STATEMENT OF COMMISSIONER ORSON
COMMISSION v. THE HEARST TRUST
Although I am largely satisfied with the relief obtained in this case, I agree with Commissioner Leary(1) that the disgorgement aspect of the remedy largely confirms the concerns that we expressed last April,(2) when the Commission decided to terminate settlement negotiations and proceed in federal court under Section 13(b) of the Federal Trade Commission Act.
Both the divestiture to Wolters Kluwer and the requirement that First DataBank allow customers to terminate extant contracts represent significant relief that should benefit consumers. On the other hand, with regard to disgorgement, Commissioner Leary raises a serious question whether we might have achieved a better result had we concluded an accord with defendants that appeared to be within reach eight months ago.(3) One thing seems clear: because the Commission's $19 million in disgorgement will be subtracted from the at least $26 million obtained against defendants by class action plaintiffs, the Commission's months-long pursuit of disgorgement has yielded a monetary recovery that adds no real value to the private remedy.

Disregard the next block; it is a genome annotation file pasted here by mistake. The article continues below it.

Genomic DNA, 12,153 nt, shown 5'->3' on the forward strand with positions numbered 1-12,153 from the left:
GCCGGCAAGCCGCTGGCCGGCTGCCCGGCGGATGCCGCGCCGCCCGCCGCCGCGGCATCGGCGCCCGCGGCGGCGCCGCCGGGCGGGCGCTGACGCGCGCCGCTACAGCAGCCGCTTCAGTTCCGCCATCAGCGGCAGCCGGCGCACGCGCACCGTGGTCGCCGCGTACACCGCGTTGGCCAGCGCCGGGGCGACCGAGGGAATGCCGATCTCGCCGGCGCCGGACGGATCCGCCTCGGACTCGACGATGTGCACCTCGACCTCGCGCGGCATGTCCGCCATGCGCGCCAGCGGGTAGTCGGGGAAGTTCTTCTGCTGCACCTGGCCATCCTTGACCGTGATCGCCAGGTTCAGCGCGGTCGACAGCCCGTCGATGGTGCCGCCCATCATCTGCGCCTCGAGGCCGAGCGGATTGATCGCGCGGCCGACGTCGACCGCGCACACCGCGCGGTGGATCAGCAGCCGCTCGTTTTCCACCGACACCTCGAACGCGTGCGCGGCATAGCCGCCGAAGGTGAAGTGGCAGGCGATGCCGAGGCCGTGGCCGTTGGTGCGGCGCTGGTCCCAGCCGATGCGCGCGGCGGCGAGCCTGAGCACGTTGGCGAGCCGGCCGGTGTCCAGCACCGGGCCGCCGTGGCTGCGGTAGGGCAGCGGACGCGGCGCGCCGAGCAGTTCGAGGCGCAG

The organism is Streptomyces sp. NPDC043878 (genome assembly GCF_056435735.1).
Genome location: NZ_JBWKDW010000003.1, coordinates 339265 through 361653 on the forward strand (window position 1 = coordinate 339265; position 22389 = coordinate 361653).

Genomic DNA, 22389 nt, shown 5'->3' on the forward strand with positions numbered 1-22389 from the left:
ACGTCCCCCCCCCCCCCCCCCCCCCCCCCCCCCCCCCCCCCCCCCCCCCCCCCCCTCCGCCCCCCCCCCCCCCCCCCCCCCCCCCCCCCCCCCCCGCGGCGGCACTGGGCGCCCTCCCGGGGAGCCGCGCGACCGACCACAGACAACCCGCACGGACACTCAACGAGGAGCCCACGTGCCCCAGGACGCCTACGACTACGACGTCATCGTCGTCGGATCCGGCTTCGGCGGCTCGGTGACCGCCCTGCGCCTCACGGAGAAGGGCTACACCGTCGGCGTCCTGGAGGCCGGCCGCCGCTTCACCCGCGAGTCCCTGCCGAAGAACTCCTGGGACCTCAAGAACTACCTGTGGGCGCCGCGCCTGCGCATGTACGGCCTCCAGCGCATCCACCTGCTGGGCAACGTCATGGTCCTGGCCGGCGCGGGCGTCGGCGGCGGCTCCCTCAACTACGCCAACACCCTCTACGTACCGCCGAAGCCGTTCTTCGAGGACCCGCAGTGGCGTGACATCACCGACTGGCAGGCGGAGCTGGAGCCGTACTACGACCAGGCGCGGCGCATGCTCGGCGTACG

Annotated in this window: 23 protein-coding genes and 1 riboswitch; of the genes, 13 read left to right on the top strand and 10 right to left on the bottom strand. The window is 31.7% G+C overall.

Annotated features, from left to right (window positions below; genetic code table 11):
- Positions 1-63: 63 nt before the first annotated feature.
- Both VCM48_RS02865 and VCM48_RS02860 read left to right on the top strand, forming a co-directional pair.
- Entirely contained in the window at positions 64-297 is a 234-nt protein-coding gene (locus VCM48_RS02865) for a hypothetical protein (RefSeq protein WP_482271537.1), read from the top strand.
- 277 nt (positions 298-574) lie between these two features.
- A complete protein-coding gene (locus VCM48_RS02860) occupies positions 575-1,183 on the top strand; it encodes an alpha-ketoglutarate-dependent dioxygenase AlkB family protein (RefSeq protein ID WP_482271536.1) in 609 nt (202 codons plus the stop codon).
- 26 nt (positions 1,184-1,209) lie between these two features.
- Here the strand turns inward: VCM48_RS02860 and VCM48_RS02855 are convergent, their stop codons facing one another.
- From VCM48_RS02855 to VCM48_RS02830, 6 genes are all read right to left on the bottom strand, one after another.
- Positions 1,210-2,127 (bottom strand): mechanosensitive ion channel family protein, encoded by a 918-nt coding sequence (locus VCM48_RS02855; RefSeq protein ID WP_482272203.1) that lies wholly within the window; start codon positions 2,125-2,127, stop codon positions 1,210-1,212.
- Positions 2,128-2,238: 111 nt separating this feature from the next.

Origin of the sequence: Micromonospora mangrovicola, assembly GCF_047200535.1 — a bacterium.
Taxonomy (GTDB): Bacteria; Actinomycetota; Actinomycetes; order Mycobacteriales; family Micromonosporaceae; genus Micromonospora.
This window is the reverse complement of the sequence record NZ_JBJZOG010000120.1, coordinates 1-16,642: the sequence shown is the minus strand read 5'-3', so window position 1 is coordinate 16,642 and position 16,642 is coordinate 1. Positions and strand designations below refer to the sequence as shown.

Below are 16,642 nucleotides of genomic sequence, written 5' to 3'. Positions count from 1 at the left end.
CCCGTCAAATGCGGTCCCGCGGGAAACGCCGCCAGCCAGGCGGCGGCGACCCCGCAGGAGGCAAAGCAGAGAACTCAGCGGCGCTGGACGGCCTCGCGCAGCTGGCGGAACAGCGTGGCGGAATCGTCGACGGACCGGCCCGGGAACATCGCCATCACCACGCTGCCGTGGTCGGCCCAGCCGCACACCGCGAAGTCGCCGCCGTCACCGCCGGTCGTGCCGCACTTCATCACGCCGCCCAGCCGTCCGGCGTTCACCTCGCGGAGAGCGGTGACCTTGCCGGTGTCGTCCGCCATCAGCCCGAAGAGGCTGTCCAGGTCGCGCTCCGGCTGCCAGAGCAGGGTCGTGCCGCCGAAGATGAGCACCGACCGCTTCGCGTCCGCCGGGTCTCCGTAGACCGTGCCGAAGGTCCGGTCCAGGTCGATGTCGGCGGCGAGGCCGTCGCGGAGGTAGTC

As my vote in favor of the Mylan settlement(4) indicates, I support -- and believe that there is a statutory basis for -- the Commission's efforts to obtain disgorgement in appropriate competition matters. In the present case, however, I continue to think that the decision to seek disgorgement was incorrect and that the remedy that the Commission has obtained may not be the most that we could have achieved.
1. Statement of Commissioner Thomas B. Leary, Concurring in Part and Dissenting in Part, Federal Trade Commission v. The Hearst Trust, FTC File No. 991-0323.
3. If, as appeared quite possible, the Commission had obtained a more substantial civil penalty in April -- a sum not capable of being offset against a class action recovery -- then the overall amount that defendants would have had to pay could have been considerably greater.